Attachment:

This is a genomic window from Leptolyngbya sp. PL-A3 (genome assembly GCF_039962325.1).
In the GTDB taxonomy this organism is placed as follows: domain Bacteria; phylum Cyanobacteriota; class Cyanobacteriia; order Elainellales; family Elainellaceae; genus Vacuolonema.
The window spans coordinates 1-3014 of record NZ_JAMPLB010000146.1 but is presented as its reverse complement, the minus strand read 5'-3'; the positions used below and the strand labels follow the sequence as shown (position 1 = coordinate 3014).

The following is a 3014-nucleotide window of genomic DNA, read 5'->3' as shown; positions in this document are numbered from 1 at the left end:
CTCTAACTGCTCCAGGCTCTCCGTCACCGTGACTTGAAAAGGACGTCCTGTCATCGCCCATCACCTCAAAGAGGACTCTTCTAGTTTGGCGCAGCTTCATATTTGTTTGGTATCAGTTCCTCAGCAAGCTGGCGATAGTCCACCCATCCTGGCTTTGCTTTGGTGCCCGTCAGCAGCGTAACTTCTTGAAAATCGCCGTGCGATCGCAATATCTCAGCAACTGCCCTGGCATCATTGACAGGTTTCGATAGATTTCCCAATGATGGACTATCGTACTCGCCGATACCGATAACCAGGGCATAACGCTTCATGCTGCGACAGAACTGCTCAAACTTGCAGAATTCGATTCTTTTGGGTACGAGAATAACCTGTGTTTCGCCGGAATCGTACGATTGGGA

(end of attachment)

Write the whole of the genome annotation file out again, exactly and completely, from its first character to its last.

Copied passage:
This is a genomic window from Leptolyngbya sp. PL-A3 (genome assembly GCF_039962325.1).
In the GTDB taxonomy this organism is placed as follows: domain Bacteria; phylum Cyanobacteriota; class Cyanobacteriia; order Elainellales; family Elainellaceae; genus Vacuolonema.
The window spans coordinates 1-3014 of record NZ_JAMPLB010000146.1 but is presented as its reverse complement, the minus strand read 5'-3'; the positions used below and the strand labels follow the sequence as shown (position 1 = coordinate 3014).

The following is a 3014-nucleotide window of genomic DNA, read 5'->3' as shown; positions in this document are numbered from 1 at the left end:
CTCTAACTGCTCCAGGCTCTCCGTCACCGTGACTTGAAAAGGACGTCCTGTCATCGCCCATCACCTCAAAGAGGACTCTTCTAGTTTGGCGCAGCTTCATATTTGTTTGGTATCAGTTCCTCAGCAAGCTGGCGATAGTCCACCCATCCTGGCTTTGCTTTGGTGCCCGTCAGCAGCGTAACTTCTTGAAAATCGCCGTGCGATCGCAATATCTCAGCAACTGCCCTGGCATCATTGACAGGTTTCGATAGATTTCCCAATGATGGACTATCGTACTCGCCGATACCGATAACCAGGGCATAACGCTTCATGCTGCGACAGAACTGCTCAAACTTGCAGAATTCGATTCTTTTGGGTACGAGAATAACCTGTGTTTCGCCGGAATCGTACGATTGGGA